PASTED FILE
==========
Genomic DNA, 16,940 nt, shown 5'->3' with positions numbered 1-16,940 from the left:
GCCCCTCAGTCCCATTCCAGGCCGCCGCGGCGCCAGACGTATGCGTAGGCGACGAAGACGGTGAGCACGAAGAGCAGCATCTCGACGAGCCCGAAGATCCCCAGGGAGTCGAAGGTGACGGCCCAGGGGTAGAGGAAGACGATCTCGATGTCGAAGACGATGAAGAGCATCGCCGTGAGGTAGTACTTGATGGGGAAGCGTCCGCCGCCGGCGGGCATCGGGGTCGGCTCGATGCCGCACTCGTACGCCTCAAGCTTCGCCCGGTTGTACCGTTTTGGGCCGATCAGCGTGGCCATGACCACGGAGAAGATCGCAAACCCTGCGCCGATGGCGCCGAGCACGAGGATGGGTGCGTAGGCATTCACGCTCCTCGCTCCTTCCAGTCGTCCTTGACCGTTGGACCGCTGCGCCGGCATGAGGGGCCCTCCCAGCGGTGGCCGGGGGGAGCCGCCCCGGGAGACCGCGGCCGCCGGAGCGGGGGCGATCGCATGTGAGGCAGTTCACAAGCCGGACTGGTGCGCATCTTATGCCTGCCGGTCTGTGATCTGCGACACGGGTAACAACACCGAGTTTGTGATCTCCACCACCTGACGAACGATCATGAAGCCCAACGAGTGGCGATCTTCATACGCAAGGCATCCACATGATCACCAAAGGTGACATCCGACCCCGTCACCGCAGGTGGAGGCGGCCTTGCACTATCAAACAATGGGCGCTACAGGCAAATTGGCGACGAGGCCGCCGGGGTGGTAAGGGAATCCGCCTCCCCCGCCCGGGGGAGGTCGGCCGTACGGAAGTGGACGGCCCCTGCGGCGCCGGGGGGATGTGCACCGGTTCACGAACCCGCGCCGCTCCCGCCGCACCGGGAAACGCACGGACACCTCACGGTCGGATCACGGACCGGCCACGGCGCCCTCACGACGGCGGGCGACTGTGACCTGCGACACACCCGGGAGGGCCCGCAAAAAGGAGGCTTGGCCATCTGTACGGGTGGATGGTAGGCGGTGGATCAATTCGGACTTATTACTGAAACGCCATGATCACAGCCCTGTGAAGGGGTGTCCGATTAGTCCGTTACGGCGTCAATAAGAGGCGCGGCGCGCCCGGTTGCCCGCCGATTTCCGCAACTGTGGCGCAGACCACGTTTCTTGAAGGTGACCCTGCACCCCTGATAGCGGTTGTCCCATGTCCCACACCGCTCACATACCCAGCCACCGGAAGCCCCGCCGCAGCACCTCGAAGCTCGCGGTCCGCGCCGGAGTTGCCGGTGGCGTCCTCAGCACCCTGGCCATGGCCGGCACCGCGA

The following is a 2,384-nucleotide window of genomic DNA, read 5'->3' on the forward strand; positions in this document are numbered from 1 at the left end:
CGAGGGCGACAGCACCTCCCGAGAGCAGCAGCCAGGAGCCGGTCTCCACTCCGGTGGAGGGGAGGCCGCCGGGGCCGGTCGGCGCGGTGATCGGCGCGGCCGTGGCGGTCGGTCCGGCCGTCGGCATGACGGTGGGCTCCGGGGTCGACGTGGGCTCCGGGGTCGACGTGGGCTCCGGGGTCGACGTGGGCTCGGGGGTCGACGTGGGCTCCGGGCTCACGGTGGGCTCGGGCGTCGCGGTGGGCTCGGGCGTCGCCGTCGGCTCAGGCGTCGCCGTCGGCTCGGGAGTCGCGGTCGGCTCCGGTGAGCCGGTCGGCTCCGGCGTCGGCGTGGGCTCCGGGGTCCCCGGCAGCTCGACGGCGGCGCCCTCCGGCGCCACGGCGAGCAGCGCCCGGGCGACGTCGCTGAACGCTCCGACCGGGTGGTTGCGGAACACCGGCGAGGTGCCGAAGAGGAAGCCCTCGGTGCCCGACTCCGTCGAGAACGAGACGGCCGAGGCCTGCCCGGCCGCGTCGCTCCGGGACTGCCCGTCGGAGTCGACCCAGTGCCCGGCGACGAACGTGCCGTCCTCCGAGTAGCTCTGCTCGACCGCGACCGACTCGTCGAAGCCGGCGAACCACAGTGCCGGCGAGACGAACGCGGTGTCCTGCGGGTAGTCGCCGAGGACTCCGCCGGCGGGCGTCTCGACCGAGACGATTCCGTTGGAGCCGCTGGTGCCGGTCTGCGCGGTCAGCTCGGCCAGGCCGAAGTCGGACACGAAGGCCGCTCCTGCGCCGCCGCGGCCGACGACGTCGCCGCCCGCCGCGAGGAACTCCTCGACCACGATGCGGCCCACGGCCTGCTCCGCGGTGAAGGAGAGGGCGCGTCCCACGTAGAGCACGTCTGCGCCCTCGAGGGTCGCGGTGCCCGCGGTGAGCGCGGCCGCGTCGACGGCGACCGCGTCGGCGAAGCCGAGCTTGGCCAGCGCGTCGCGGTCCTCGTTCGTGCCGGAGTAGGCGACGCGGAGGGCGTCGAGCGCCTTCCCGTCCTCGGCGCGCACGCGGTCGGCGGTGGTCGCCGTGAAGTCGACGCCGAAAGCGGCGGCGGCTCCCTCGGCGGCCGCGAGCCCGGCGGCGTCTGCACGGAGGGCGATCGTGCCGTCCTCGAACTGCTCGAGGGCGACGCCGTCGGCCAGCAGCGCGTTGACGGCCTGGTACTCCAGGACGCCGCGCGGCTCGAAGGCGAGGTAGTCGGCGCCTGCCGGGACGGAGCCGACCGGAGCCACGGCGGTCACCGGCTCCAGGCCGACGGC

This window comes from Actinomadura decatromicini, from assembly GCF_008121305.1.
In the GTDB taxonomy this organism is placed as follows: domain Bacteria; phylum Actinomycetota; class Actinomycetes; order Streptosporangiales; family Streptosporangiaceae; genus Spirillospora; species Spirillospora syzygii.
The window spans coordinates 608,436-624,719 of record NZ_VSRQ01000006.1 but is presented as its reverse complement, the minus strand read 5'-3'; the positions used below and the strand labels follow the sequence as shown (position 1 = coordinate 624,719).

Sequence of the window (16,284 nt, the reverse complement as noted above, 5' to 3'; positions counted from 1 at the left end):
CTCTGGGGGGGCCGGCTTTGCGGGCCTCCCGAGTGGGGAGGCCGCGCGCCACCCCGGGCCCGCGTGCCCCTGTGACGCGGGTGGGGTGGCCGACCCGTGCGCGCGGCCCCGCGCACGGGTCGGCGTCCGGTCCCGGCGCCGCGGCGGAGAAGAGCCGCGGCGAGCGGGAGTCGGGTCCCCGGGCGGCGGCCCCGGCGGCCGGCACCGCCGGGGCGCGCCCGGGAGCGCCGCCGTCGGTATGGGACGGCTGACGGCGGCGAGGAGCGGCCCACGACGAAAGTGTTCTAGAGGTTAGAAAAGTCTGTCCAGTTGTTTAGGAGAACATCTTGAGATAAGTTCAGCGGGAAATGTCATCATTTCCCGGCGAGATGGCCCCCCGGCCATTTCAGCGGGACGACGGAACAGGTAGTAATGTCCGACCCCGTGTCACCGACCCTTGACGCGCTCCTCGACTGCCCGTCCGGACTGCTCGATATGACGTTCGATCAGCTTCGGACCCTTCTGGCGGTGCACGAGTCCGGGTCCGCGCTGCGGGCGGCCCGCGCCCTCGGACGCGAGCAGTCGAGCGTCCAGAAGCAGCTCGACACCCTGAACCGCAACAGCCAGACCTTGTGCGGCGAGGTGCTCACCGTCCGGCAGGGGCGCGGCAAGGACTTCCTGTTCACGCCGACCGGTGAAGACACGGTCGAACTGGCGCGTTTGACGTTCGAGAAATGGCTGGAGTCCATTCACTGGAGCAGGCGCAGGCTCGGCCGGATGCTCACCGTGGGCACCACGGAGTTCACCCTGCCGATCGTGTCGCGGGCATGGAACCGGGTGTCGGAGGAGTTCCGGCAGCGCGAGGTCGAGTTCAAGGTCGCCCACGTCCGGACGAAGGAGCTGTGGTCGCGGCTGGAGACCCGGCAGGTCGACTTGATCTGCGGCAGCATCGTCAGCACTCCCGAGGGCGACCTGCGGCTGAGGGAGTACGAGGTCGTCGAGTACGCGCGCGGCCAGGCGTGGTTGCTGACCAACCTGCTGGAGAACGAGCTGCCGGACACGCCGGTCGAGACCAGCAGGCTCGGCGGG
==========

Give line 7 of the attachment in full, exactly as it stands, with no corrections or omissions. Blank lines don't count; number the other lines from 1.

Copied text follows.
The window spans coordinates 608,436-624,719 of record NZ_VSRQ01000006.1 but is presented as its reverse complement, the minus strand read 5'-3'; the positions used below and the strand labels follow the sequence as shown (position 1 = coordinate 624,719).